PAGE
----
15 Sep The Future of Cultural Heritage is Digital
What if we told you all of the world’s art and monuments could be preserved for generations to come while also making them accessible to everyone? The preservation of our collective cultural history is entirely dependent on becoming digital. Being digital is the key to relevance, by engaging current and future generations. This should not be seen as controversial, nor is it death knell of culture; it is in fact an opportunity for a new renaissance.
Great Masters’ technology and methodology are the result of forty years of Maurizio Seracini’s revolutionary application of science to the study and preservation of art. We see the modern digital age as an amazing opportunity to explore, study and discover cultural heritage at speeds, and for audiences, that far exceeds even our wildest dreams only a decade ago.
Through the use of science and technology the world’s cultural heritage has the opportunity to not only become more widely appreciated, but better understood across countries and cultures, and most importantly preserved so it will last for future generations and perhaps millennia.
Google is on the right path!
Technology companies often miss the mark and don’t fully understand how their inventions could be used to enhance culture. But much as entertainment has continually embraced advances in technology so can culture heritage.
Art and culture can bring the joys and sorrows of life into your heart in a meaningful manner, and everyone – regardless of location or economic status – should be given the opportunity to experience it. This is where Google is absolutely on the right path. Amit Sood, the director of Google’s Cultural Institute and Art Project has given two great TED Talks on this very subject.
In his most recent TED Talk, Every piece of art you’ve ever wanted to see — up close and searchable, Amit Sood says,
“The world is filled with incredible objects and rich cultural heritage. And when we get access to them, we are blown away, we fall in love. But most of the time, the world’s population is living without real access to arts and culture. What might the connections be when we start exploring our heritage, the beautiful locations and the art in this world?”
Yes! Exactly! Most of us can recall seeing a historic site, cultural monument or piece of art that took our breath away. Those experiences stay with you forever. Art provides a connection between the present and past allowing us to make connections to our collective history. We agree that everyone should have the opportunity to experience the thrills and sensations that come with exploring the world’s cultural marvels and not just the most famous ones.
Experiential Art and the Digital Museum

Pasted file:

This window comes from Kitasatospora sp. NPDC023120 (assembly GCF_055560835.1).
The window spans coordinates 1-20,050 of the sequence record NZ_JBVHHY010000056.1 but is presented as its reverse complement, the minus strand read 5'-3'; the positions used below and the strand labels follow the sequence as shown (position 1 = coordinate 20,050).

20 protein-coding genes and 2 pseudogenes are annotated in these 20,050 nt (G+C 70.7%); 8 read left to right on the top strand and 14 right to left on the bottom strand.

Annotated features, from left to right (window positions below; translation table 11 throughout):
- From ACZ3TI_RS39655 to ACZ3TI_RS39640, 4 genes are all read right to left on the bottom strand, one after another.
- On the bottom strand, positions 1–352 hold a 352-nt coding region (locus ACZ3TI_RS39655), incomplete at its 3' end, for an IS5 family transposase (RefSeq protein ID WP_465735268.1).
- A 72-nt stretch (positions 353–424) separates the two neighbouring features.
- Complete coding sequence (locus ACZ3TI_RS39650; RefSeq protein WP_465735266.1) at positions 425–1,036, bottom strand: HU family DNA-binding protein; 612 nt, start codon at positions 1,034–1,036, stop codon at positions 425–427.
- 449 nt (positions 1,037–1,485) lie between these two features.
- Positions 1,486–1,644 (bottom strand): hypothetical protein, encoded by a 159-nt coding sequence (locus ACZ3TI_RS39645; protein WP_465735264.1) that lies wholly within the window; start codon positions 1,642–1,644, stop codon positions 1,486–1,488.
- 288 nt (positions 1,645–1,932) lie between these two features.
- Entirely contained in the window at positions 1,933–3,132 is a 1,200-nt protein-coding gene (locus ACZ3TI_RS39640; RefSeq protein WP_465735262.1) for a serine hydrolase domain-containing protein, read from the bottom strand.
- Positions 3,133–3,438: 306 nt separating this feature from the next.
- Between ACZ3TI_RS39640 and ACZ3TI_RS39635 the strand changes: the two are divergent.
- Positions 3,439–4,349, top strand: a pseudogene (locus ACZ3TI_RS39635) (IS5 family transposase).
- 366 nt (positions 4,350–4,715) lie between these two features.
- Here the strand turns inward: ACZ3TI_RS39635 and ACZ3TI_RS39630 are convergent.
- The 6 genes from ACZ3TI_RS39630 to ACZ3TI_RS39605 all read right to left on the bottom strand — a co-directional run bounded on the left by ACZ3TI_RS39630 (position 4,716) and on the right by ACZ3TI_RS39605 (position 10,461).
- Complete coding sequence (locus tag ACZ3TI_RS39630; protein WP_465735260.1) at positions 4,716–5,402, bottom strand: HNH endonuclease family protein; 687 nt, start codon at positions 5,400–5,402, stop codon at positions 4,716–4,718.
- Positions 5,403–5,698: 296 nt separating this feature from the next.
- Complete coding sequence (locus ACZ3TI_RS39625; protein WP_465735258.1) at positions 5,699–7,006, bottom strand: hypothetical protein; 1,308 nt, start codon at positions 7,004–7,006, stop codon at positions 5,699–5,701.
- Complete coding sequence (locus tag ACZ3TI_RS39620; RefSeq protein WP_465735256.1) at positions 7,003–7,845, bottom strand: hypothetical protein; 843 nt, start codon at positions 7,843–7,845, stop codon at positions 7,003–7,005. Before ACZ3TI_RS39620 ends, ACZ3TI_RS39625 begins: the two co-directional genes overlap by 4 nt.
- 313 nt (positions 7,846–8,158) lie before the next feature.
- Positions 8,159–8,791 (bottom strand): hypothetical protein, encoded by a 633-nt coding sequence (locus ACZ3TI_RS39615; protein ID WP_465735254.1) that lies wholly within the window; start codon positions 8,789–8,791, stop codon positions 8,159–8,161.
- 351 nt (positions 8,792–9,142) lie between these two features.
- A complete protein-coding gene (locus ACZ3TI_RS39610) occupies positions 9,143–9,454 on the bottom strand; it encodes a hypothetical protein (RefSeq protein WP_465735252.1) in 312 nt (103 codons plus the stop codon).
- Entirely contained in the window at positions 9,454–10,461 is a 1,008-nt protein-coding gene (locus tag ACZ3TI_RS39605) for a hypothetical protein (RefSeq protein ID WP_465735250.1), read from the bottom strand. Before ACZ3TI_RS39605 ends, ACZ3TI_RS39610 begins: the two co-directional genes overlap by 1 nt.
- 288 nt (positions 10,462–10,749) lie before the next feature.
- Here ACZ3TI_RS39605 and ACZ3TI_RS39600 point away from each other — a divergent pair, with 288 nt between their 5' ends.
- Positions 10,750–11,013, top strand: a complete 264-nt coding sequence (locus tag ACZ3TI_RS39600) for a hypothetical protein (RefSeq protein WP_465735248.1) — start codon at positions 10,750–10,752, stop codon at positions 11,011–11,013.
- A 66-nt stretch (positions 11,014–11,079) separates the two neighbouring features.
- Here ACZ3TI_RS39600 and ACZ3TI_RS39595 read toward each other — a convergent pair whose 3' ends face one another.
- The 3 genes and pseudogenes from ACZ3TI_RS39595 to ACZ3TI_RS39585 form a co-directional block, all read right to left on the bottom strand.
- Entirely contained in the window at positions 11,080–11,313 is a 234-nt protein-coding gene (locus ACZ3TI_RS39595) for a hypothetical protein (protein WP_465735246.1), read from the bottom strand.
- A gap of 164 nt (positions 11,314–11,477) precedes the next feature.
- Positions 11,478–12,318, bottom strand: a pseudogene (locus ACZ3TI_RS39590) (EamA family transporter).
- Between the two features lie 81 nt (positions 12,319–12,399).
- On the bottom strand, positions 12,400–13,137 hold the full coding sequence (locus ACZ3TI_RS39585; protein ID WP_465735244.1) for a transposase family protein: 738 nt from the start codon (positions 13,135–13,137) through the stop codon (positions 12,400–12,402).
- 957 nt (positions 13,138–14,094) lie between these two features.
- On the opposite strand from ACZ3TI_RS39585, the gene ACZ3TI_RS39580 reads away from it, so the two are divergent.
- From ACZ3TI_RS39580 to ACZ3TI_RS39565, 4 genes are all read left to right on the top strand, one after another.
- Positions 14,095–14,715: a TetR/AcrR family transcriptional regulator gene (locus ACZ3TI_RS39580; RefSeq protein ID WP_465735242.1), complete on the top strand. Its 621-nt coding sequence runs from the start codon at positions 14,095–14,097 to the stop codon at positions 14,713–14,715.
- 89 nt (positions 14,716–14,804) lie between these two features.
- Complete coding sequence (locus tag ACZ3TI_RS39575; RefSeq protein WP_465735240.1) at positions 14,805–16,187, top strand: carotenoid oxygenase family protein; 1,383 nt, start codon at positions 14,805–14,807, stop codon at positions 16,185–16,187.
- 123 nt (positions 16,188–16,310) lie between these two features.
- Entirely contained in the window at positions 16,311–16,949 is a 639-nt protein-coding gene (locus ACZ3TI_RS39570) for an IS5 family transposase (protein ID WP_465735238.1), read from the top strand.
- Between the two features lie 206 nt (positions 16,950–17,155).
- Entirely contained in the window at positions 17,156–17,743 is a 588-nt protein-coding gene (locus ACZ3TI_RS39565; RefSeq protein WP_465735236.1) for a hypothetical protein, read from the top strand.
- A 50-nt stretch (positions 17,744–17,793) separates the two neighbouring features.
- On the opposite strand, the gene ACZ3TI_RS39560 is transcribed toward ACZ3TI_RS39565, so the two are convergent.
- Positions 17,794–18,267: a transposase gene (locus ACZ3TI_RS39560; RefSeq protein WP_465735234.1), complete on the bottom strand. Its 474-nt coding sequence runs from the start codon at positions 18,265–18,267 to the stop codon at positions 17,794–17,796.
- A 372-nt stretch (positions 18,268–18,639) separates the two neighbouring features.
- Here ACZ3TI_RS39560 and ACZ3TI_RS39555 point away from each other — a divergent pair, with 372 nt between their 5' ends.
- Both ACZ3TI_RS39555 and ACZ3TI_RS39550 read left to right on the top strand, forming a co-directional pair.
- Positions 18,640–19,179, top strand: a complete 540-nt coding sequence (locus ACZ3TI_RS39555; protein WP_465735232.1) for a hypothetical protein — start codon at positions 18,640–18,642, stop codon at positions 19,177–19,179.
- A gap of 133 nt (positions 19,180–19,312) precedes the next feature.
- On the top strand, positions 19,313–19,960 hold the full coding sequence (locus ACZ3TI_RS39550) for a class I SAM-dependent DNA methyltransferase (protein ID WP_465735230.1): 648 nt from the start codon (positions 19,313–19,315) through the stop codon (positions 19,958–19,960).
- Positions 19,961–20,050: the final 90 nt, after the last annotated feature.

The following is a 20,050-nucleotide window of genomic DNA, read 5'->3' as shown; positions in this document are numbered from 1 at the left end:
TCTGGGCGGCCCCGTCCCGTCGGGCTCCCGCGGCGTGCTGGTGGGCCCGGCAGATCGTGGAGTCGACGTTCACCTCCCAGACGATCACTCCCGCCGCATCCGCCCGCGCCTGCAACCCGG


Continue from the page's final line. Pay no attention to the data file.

The digitization of art should not be just about pretty pictures available on the web. Our vision of a digital museum is creating an immersive experience for scholars, collectors and the public at large to understand and explore art in the context of history, culture, politics and science. This is something that is broader than traditional museum, documentary and book experiences. Experiential art gives the audience the ability to experience art using technologies more familiar to satellite imagery, virtual reality and even medicine!
We have pioneered an online experience where you can explore many paintings including one of Da Vinici’s most famous paintings, The Adoration of the Magi. What is amazing is the self-guided discovery of a paintings secrets including finding Da Vinici’s original drawings, with shocking and unexpected images and iconography, hidden from view underneath the layers of paint for over 500 years. Imagine traversing a painting’s history and viewing the colors as they originally looked when it was painted!
The digital world is very much about sharing, interacting and competing. Putting art into a virtual reality (VR) or augmented reality (AR) experience will drive even more interest and social sharing. The millennial generation yearns for accessible knowledge at their fingertips, and not just knowledge for its own sake. Their thirst for a connection and purpose is deep. It is essential to provide a very rich authentic experience so that they can fully understand what they are seeing and be one with it. Often you have 30 seconds to engage them, hook them, and bring them the cultural richness they could easily miss. If the current generations will chase down the fictional Pokemon GO characters just imagine instead if you could provide stunning content of cultural artifacts, locations and historical characters as part of a social and educational quest.
Clinical Chart for Cultural Heritage
As compelling as it is to discuss the digital museum and gamification, they really are just mechanisms for visualization and communication. The digital museum is just one of the exciting bi-products of our larger goal which is to standardize the concept of a clinical chart for art. While the name may seem dry and underwhelming, what we are proposing is a renaissance for the study and understanding of art. A digital codex of data that provides an incredible wealth of new scientific information to study, diagnose, preserve and explore art, historical sites and artifacts.
So while the visuals seen in the digital museum will fuel interest and engagement, the codex of data is most valuable in its ability to reveal information about a painting, building or artifact, its creation, materials, history, iconography, iconology, and its state of health. Furthermore, the data provides the foundation for scientific authenticity as well as a digital identification or “digital fingerprint” that could easily identify fakes, reduce the efficacy of art as a means of laundering money and even help law enforcement find and repatriate stolen art.